I’m overwhelmed both by the many nice reactions I’ve received from people reading my blog (yay, you make it worthwhile writing my experiences down!) as well as by the exciting discoveries I’m making every new day I spend here in Hong Kong. Tomorrow classes will start and I’m curious to see what they’re like. I think I’ve managed quite well to get settled in my room this week: my flat mates and I have bought kitchen supplies at Japan Home Centre and I FINALLY got myself a mattress cover (which took me a while, even though my Mum had been remembering me of it via Skype every single day I’ve been here so far). The flat is almost filled, one of the double rooms is still missing an inhabitant.
With all the (sometimes anxious) socialising going on among the 300 new exchange students, I’ve had little time to go sight-seeing. The weather has not been perfect anyway. What I’ve done mostly the last couple of days was shopping, eating and partying. Thus, I want to give you a short overview of what these three essential aspects of my life style are like on the other side of the globe. 😉
Shopping: So I’m spending bucket loads at the moment. On the one hand I feel I shouldn’t be using up my money so quickly. On the other hand, it turns out to be quite expensive to furnish a flat for six people for half a year, even in HK. Yesterday, some of my room mates and I went shopping at the Ladies’ Market in Mong Kok. This market consists of three streets: Fa Yuen Street, Tung Choi Street and Sa Yeung Choi Street. In HK it is very common to haggle with shop keepers, which is a kind of drama act. First, you ask the price. Then the shop keeper tells you a certain price. Then you divide that price by 2 or 3 and pose that price instead. The shop keeper will then laugh at you in an intimidating way. Then you will pretend to walk away and the shop keeper will come after you with tears in his/her eyes lowering the price until it’s about half of the original and you buy! This ritual repeats itself all day at, for example, the Ladies’ Market. It’s quite unnerving at first.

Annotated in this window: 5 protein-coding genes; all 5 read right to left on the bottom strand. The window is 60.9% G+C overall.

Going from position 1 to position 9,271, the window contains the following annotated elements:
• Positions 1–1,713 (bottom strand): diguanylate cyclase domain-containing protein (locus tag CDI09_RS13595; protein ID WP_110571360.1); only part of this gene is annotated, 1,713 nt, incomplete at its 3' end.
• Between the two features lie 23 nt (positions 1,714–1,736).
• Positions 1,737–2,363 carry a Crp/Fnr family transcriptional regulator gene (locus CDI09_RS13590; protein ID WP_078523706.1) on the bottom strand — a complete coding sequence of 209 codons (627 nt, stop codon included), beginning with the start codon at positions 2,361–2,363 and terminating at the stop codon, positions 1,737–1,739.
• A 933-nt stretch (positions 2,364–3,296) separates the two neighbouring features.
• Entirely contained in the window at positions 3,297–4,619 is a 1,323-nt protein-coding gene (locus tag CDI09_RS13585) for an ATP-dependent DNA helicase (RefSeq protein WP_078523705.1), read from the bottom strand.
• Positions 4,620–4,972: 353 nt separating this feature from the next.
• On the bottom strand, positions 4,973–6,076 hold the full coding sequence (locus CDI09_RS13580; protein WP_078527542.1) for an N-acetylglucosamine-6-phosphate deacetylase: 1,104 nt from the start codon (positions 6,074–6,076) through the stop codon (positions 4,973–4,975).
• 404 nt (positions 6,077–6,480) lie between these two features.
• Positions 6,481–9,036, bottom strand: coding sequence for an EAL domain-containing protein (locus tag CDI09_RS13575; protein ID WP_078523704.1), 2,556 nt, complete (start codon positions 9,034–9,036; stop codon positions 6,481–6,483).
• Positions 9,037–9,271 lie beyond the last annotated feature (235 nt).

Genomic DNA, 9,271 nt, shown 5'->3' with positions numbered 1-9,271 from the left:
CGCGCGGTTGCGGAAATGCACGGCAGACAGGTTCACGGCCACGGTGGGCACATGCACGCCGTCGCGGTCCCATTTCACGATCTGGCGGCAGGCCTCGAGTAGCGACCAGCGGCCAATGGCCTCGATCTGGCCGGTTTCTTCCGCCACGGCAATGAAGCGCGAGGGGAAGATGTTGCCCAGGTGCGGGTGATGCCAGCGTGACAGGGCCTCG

We’ve also visited Aberdeen (or: ‘Heung Gong Tsai’, which means ‘Little Hong Kong’ in Cantonese), a town with over sixty thousand inhabitants in the south of Hong Kong Island with a famous harbour and fish market. It was nice to visit shops here too, because it seemed to be more of a place where locals would go do their shopping. Here I bought a phone with a HK number; I got one of those Nokias that you can sit on, throw in water or drop from whatever height, without breaking it. Awesome.
Eating: EGG BALLS! Egg balls are gooood. Egg balls taste a bit like waffles: they’re made with eggs, flour, sugar and milk and you can get them at any place where street food is sold. Other famous street food is fish balls, but I haven’t had the privilege of trying that out just yet. THE Cantonese food is dim sum – various snacks of meat in dough eaten with tea – and unfortunately I haven’t tried that out yet either. However, one other crazy thing I tried I don’t want to keep from you is Mochi Ice: it is ice cream with a layer of rice dough around it. Apparently, it is also sold in the United States, but I was still quite amazed by its strangeness (check out the pictures).
Partying: Clubbing in Hong Kong has been legen… (wait for it) dary so far! THE party district in Hong Kong is called Lan Kwai Fong, or in short: LKF. The area is so touristy, that in the weekends there’re hardly any Asians there at all! I find the drinks are quite expensive in the bars and apparently many people feel the same way, because the 7-eleven store (a convenience store) in this area is always packed with people buying cheap drinks. It’s Ladies’ Night every Thursday night there, which means women can go in for free everywhere and get many (!!!) free drinks. I went out there with my flat mates and we had a marvelous time talking to (and getting free drinks from) middle-aged Western businessmen who gathered in the clubs to pick up Asian girls. (on a business-trip away from the wife, you know how that goes) We also went to a bar with live music where some Asian lady did the best Shakira imitation I’d ever heard; I’m still doubting whether she wasn’t just syncing it…
That’s it for now. The next post you may expect me either marveling at or bitching about the courses I’ll be taking here: I’d be excited if I were you.
P.S. I’ve been picking up some nice little New Year’s things here and there. I’m willing to make any reader’s life a bit happier and send them something nice if they promise to send something back 😉 Let me know.